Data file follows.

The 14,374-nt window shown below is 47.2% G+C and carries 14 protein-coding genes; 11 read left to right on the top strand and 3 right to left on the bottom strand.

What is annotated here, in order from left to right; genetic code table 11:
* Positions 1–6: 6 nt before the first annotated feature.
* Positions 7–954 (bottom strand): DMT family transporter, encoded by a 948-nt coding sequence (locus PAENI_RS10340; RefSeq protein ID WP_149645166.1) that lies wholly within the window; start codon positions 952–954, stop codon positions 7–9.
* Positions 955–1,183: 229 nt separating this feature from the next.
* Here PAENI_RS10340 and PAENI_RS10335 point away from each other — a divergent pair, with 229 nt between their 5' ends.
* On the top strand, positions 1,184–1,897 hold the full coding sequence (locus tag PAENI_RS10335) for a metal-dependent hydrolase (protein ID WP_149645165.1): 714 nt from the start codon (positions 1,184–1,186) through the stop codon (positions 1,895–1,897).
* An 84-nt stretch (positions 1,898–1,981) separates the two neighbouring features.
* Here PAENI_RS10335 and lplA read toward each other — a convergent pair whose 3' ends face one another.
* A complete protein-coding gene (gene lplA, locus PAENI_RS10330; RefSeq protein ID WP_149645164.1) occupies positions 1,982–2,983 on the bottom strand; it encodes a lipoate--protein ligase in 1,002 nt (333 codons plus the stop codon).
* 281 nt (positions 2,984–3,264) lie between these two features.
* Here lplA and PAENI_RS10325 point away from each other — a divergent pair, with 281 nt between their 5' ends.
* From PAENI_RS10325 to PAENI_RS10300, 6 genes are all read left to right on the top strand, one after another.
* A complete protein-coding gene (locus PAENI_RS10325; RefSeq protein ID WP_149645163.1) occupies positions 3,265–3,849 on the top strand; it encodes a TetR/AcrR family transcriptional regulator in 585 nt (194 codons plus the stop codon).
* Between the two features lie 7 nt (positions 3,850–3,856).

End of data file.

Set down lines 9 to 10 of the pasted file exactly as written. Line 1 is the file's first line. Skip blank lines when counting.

* Here PAENI_RS10335 and lplA read toward each other — a convergent pair whose 3' ends face one another.
* A complete protein-coding gene (gene lplA, locus PAENI_RS10330; RefSeq protein ID WP_149645164.1) occupies positions 1,982–2,983 on the bottom strand; it encodes a lipoate--protein ligase in 1,002 nt (333 codons plus the stop codon).